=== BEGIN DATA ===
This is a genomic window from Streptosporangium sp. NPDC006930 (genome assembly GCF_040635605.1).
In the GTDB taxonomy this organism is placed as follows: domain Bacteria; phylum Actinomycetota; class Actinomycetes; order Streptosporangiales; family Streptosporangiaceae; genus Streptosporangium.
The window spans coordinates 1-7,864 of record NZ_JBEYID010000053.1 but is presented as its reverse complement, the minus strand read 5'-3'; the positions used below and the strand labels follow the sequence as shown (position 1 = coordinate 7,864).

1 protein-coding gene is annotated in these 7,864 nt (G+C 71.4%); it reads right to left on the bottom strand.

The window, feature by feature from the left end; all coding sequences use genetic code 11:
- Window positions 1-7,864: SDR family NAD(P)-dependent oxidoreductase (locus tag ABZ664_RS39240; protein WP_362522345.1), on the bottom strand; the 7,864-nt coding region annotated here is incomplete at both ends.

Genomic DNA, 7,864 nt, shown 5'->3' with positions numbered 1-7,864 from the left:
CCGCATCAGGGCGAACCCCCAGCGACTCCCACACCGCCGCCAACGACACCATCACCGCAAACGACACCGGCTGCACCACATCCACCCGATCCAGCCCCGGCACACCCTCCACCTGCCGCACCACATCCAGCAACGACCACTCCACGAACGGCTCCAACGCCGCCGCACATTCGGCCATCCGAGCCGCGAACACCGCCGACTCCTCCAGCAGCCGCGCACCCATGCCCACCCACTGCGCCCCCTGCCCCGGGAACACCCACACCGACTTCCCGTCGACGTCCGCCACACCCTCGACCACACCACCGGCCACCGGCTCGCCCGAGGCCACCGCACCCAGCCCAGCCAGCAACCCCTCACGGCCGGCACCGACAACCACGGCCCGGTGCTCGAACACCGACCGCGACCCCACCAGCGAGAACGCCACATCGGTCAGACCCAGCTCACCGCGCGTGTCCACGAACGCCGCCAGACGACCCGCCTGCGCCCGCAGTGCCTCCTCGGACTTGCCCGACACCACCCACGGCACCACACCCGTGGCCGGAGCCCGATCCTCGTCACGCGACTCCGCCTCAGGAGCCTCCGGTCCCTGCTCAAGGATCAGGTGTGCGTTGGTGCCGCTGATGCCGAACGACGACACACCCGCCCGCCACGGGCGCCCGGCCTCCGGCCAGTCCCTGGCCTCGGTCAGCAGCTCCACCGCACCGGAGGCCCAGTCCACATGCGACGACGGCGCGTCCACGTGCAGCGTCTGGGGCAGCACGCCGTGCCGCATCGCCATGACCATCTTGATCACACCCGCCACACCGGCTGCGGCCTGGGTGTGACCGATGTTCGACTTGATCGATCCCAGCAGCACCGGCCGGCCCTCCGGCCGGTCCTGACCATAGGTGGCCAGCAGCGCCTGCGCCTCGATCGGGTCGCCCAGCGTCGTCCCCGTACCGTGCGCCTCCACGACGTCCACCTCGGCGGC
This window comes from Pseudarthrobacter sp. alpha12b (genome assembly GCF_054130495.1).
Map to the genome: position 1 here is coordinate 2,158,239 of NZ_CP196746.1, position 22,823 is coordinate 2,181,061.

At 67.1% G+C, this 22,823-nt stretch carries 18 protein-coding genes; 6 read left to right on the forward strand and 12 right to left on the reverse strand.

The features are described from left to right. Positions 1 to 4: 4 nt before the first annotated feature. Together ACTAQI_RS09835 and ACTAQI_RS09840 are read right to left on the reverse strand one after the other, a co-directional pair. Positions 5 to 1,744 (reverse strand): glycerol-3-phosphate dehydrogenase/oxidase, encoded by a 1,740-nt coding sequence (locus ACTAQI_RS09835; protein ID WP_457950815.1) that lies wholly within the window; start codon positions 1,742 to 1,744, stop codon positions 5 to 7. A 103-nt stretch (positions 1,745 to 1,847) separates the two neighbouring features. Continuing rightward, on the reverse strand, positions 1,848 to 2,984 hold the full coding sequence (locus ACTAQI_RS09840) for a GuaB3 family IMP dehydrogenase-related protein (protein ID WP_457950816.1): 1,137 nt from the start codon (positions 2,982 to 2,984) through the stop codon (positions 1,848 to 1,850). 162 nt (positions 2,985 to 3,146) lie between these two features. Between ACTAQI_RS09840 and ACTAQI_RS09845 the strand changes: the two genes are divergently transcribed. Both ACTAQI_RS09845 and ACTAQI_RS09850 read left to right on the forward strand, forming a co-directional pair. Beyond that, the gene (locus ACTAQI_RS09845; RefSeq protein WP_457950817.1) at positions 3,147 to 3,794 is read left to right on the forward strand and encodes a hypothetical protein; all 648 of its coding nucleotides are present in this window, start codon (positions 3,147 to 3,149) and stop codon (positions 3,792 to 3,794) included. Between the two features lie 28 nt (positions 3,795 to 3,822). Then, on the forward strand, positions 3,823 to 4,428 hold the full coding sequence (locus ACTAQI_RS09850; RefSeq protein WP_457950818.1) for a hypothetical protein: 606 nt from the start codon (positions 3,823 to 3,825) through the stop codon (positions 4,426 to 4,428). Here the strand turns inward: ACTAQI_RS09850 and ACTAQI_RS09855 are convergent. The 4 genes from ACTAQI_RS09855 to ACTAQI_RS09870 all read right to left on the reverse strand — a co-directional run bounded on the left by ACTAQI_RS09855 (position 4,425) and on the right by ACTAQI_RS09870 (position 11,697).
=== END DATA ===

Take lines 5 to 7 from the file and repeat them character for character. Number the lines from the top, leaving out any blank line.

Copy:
The window, feature by feature from the left end; all coding sequences use genetic code 11:
- Window positions 1-7,864: SDR family NAD(P)-dependent oxidoreductase (locus tag ABZ664_RS39240; protein WP_362522345.1), on the bottom strand; the 7,864-nt coding region annotated here is incomplete at both ends.

Genomic DNA, 7,864 nt, shown 5'->3' with positions numbered 1-7,864 from the left: